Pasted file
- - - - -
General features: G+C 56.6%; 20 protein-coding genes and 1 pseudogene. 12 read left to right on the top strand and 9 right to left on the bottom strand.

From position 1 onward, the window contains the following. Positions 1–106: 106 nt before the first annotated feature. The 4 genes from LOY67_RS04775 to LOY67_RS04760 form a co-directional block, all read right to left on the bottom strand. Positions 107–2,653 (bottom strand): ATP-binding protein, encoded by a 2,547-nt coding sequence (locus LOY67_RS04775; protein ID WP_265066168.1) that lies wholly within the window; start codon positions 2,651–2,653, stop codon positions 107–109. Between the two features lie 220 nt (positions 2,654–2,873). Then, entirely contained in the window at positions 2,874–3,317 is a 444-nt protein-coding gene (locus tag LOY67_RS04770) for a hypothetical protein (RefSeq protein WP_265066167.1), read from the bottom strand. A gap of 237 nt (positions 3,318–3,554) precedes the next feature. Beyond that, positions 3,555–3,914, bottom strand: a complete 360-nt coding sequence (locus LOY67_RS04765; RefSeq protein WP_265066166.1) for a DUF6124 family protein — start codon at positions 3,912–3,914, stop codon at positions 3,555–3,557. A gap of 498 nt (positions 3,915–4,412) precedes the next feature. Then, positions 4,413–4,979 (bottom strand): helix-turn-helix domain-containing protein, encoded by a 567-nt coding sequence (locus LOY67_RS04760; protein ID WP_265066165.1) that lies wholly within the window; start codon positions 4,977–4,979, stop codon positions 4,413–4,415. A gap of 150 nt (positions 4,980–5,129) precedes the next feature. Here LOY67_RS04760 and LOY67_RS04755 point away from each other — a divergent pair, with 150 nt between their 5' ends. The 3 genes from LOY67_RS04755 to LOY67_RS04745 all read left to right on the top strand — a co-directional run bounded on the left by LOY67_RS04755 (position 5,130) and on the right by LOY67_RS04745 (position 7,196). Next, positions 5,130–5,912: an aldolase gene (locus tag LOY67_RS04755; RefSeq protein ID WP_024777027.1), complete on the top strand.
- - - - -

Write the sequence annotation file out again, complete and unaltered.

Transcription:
General features: G+C 56.6%; 20 protein-coding genes and 1 pseudogene. 12 read left to right on the top strand and 9 right to left on the bottom strand.

From position 1 onward, the window contains the following. Positions 1–106: 106 nt before the first annotated feature. The 4 genes from LOY67_RS04775 to LOY67_RS04760 form a co-directional block, all read right to left on the bottom strand. Positions 107–2,653 (bottom strand): ATP-binding protein, encoded by a 2,547-nt coding sequence (locus LOY67_RS04775; protein ID WP_265066168.1) that lies wholly within the window; start codon positions 2,651–2,653, stop codon positions 107–109. Between the two features lie 220 nt (positions 2,654–2,873). Then, entirely contained in the window at positions 2,874–3,317 is a 444-nt protein-coding gene (locus tag LOY67_RS04770) for a hypothetical protein (RefSeq protein WP_265066167.1), read from the bottom strand. A gap of 237 nt (positions 3,318–3,554) precedes the next feature. Beyond that, positions 3,555–3,914, bottom strand: a complete 360-nt coding sequence (locus LOY67_RS04765; RefSeq protein WP_265066166.1) for a DUF6124 family protein — start codon at positions 3,912–3,914, stop codon at positions 3,555–3,557. A gap of 498 nt (positions 3,915–4,412) precedes the next feature. Then, positions 4,413–4,979 (bottom strand): helix-turn-helix domain-containing protein, encoded by a 567-nt coding sequence (locus LOY67_RS04760; protein ID WP_265066165.1) that lies wholly within the window; start codon positions 4,977–4,979, stop codon positions 4,413–4,415. A gap of 150 nt (positions 4,980–5,129) precedes the next feature. Here LOY67_RS04760 and LOY67_RS04755 point away from each other — a divergent pair, with 150 nt between their 5' ends. The 3 genes from LOY67_RS04755 to LOY67_RS04745 all read left to right on the top strand — a co-directional run bounded on the left by LOY67_RS04755 (position 5,130) and on the right by LOY67_RS04745 (position 7,196). Next, positions 5,130–5,912: an aldolase gene (locus tag LOY67_RS04755; RefSeq protein ID WP_024777027.1), complete on the top strand.